How to Tell If Eggplant Is Bad
Eggplant is a workhorse in the kitchen. The glossy nightshade can be used in a range of delicious recipes, from curry to casseroles. But, like any produce, eggplant can go bad easily, especially when it's not stored properly (learn how to store eggplant here). Luckily, you can learn how to tell if eggplant is bad with these three simple indicators—here's what to check.
The color of the eggplant is important on both the inside and outside. When looking at the exterior of the eggplant, check the stem and cap. Both should be green and fresh-looking. If they are starting to fade in color, that's an indicator that the vegetable may be spoiling. You'll also want to toss the eggplant if there is any mold on the stem or cap.
When looking at the interior, the eggplant flesh should be white. If there are any brown or dark spots in the flesh, it's best to toss the vegetable—however, there's one exception to this rule. Eggplant is susceptible to enzymatic browning, when fruits and veggies begin to brown after being exposed to oxygen (think: an apple or avocado that turns brown). If you cut the eggplant and notice browning shortly afterward, the eggplant is safe to eat. However, if the eggplant is already brown when you first cut into it, then it should be thrown away.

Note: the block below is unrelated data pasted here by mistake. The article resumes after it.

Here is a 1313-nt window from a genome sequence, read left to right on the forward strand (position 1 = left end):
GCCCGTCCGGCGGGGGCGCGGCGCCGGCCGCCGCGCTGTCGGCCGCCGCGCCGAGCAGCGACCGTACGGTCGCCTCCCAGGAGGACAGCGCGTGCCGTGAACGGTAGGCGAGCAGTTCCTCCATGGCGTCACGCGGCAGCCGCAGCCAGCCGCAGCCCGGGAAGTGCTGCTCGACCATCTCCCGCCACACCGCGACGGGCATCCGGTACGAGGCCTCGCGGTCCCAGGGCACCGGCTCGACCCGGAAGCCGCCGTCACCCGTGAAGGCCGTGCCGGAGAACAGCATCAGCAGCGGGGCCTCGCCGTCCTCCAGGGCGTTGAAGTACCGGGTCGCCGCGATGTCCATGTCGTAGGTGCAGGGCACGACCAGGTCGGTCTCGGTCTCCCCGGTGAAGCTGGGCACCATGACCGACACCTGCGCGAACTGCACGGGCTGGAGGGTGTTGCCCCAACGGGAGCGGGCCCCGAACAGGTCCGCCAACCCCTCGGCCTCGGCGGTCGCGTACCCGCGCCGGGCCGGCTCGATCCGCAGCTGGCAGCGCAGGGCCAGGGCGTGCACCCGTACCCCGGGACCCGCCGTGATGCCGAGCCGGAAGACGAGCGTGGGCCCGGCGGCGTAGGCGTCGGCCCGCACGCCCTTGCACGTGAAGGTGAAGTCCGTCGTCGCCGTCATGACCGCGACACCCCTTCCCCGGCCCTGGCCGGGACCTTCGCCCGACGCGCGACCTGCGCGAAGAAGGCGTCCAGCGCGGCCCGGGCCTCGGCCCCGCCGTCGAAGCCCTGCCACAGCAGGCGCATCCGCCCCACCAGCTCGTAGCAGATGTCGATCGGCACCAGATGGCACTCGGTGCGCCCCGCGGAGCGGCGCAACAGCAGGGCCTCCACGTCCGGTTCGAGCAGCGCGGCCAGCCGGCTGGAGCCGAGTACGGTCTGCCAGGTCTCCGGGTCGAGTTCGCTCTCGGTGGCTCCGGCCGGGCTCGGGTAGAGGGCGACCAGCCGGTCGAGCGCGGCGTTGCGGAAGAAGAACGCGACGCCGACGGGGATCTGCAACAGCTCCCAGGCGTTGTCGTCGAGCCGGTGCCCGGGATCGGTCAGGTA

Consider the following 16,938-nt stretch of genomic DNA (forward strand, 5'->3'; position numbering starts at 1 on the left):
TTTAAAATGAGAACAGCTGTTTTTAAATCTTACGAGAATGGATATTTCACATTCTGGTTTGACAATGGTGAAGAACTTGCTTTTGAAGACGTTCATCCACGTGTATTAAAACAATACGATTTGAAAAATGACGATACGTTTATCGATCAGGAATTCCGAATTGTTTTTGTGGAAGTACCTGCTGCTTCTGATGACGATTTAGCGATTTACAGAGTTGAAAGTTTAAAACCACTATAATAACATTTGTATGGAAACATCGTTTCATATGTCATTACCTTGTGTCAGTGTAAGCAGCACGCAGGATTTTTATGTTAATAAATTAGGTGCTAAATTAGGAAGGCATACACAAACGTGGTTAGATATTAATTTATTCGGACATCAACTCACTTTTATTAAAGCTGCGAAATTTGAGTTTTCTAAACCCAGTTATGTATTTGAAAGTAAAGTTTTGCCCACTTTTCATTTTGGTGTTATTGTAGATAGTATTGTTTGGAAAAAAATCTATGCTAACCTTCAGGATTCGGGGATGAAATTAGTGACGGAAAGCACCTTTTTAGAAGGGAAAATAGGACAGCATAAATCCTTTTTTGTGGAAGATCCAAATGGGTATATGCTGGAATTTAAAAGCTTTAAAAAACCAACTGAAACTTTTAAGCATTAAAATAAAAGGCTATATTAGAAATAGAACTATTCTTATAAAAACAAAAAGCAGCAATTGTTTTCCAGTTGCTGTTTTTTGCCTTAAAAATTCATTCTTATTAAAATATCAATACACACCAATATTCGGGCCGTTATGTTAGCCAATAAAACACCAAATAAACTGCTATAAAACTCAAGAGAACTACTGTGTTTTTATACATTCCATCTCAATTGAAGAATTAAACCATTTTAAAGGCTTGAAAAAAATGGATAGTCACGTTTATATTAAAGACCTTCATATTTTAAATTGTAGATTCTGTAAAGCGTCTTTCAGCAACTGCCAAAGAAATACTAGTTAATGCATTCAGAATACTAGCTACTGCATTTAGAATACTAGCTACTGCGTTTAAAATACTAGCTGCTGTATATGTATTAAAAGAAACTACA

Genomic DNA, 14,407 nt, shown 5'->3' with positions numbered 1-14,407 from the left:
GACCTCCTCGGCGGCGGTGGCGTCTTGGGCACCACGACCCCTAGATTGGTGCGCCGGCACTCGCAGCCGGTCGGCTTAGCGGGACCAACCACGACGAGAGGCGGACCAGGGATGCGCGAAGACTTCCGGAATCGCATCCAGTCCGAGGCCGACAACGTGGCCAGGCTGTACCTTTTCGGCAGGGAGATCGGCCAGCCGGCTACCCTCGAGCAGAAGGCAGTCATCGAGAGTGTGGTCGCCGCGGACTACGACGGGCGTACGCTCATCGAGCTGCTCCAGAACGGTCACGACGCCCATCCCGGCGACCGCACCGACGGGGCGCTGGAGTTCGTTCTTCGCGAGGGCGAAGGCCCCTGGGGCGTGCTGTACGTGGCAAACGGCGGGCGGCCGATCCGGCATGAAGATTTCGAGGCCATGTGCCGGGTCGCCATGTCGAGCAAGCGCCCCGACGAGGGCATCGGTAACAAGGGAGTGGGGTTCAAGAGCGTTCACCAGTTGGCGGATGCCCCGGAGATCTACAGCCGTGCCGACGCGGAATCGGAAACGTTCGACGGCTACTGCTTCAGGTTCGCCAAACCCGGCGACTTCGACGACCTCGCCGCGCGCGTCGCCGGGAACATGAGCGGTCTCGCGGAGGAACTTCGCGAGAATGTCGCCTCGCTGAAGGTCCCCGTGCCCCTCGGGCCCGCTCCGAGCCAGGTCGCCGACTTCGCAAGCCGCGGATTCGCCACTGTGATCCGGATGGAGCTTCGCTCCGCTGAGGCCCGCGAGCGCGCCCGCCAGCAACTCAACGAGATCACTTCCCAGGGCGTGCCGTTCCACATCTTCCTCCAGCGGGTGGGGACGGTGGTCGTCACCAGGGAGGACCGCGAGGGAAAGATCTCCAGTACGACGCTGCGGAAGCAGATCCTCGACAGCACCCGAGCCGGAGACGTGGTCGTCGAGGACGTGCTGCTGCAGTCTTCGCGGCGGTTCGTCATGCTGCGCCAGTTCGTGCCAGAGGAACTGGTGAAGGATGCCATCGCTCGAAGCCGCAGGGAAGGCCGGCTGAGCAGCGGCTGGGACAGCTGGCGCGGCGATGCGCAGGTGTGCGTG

When it comes to the texture of an eggplant, there are a few things to consider. First, look at the eggplant skin. If the skin has any cracks or looks shriveled, skip it. A good eggplant will have glossy, taut skin. You'll also want to test the texture of the flesh. When buying an eggplant, the flesh should be firm but give slightly when pressed, then bounce back. If your eggplant is soft to the touch, that's an indication that it's beginning to spoil. In addition, if the flesh of the eggplant is slimy, you'll want to throw it away.
The final indicator to check is the smell of the vegetable. If the eggplant is emitting an unpleasant or strange odor, it's another sign that it has gone bad. Eggplant should smell fresh and earthy when you buy it, like an eggplant.